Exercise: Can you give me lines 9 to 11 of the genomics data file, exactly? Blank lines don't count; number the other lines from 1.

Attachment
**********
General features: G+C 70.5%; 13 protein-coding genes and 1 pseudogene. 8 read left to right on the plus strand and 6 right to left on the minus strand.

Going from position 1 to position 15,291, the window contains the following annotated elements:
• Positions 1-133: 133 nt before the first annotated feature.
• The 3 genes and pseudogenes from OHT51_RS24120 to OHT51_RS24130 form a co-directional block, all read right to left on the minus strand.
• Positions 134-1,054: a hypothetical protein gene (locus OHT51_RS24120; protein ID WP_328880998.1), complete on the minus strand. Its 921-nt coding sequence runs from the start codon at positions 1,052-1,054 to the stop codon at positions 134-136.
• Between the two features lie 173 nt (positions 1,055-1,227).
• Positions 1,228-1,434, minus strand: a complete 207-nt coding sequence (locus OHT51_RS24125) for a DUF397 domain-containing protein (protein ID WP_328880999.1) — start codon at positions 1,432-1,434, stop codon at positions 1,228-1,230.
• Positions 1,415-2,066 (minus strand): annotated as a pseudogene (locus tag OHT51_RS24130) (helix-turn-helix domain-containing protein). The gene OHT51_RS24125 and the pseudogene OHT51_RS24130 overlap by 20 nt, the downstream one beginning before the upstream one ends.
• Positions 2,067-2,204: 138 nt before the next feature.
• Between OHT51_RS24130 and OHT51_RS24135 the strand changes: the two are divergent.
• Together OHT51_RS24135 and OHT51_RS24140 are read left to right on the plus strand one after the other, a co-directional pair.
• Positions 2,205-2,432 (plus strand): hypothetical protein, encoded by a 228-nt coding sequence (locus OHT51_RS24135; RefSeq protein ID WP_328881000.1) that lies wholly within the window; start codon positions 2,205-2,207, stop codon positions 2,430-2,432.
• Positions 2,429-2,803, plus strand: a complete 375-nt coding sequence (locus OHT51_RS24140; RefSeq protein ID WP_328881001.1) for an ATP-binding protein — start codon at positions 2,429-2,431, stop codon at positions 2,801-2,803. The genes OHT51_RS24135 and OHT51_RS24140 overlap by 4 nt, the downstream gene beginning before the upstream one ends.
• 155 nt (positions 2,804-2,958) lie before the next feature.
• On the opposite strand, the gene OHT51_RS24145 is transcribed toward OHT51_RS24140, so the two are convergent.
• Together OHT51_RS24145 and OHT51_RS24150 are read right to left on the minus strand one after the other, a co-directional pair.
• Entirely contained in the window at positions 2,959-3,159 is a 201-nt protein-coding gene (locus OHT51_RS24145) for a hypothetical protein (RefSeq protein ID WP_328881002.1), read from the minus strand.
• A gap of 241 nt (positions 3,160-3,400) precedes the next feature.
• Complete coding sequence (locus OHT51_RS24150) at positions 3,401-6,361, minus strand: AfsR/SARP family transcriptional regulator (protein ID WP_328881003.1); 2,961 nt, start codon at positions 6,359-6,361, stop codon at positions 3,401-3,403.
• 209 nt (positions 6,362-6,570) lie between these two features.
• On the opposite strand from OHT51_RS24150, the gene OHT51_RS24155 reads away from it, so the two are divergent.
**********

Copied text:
• Positions 2,067-2,204: 138 nt before the next feature.
• Between OHT51_RS24130 and OHT51_RS24135 the strand changes: the two are divergent.
• Together OHT51_RS24135 and OHT51_RS24140 are read left to right on the plus strand one after the other, a co-directional pair.